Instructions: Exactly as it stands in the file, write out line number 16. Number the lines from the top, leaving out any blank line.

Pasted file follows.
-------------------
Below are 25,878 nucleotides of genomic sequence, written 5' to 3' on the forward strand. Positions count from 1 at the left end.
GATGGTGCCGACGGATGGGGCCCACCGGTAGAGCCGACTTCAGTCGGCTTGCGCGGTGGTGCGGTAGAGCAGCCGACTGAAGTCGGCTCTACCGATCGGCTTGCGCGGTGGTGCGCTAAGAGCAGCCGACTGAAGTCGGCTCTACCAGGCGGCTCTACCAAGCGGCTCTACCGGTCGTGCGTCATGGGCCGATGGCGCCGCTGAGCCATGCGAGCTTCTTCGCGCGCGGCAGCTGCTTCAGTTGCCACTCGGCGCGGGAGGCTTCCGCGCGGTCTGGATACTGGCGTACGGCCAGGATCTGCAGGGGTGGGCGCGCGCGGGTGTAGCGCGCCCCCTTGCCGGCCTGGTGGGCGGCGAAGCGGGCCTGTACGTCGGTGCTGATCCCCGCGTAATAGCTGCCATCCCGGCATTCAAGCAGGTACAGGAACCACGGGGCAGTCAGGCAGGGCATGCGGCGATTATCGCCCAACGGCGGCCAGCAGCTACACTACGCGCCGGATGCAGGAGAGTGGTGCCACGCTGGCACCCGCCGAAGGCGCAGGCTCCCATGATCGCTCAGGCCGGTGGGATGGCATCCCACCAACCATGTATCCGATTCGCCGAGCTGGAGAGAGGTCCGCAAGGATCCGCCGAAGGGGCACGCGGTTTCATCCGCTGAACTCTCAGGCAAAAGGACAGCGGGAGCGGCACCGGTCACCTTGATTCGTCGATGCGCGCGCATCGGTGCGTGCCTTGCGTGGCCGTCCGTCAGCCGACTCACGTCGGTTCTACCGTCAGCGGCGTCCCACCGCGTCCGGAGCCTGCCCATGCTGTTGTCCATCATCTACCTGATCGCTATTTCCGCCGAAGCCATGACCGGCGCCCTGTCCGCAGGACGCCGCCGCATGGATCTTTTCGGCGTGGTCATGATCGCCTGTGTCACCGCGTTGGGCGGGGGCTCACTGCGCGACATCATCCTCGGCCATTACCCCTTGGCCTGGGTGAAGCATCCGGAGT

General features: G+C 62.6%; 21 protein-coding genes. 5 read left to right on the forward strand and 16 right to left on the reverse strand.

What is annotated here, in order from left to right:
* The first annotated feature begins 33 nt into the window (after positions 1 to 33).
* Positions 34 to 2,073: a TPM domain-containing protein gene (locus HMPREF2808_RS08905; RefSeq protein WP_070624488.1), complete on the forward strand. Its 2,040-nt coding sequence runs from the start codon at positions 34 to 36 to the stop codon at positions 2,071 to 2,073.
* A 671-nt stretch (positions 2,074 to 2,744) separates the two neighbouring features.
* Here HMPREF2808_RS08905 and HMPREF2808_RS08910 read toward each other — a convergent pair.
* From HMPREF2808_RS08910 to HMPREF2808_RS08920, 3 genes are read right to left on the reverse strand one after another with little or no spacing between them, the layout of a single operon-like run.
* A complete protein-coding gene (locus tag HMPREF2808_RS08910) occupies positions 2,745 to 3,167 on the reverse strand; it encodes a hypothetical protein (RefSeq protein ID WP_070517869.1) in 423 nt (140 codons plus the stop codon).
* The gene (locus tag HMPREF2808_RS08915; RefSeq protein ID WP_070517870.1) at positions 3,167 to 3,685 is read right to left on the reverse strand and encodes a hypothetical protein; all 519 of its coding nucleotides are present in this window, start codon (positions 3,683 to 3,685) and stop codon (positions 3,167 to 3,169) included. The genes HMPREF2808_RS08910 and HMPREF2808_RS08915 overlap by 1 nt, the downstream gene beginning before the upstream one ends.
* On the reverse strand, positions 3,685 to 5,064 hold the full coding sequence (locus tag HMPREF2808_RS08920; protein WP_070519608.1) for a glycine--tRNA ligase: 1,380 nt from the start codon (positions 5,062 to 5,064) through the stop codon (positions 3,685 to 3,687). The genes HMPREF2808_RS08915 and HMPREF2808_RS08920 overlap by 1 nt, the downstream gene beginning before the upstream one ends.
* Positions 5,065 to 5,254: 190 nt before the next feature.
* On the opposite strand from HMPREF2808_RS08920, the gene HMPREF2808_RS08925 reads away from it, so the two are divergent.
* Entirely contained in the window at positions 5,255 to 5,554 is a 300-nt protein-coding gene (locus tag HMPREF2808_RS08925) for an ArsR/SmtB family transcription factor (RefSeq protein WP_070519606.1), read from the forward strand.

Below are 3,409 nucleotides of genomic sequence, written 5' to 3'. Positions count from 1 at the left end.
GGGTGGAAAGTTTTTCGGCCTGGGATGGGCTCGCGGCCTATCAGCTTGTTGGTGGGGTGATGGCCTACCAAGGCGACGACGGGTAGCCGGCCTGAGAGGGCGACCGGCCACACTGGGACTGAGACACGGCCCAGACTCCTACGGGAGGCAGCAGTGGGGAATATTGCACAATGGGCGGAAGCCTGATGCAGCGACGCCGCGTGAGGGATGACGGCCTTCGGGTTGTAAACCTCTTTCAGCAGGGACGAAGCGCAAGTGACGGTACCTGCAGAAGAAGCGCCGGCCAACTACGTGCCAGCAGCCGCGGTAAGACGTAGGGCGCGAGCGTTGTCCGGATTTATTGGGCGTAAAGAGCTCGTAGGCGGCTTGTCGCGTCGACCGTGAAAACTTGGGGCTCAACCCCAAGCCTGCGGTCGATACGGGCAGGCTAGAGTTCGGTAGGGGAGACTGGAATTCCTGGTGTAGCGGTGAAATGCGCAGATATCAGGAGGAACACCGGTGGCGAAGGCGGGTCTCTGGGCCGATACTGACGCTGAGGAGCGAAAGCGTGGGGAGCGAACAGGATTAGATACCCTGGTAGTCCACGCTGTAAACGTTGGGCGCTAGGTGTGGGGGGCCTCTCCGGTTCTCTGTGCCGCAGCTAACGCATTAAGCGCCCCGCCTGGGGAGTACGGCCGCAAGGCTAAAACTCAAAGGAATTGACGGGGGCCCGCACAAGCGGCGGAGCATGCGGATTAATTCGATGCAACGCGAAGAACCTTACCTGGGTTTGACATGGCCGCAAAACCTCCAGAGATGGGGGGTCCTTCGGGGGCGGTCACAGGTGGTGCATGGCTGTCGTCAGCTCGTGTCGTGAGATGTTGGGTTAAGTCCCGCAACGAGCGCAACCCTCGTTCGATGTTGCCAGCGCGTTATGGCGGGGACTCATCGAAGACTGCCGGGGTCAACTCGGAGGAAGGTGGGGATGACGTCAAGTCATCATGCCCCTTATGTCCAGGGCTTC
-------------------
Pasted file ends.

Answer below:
Below are 3,409 nucleotides of genomic sequence, written 5' to 3'. Positions count from 1 at the left end.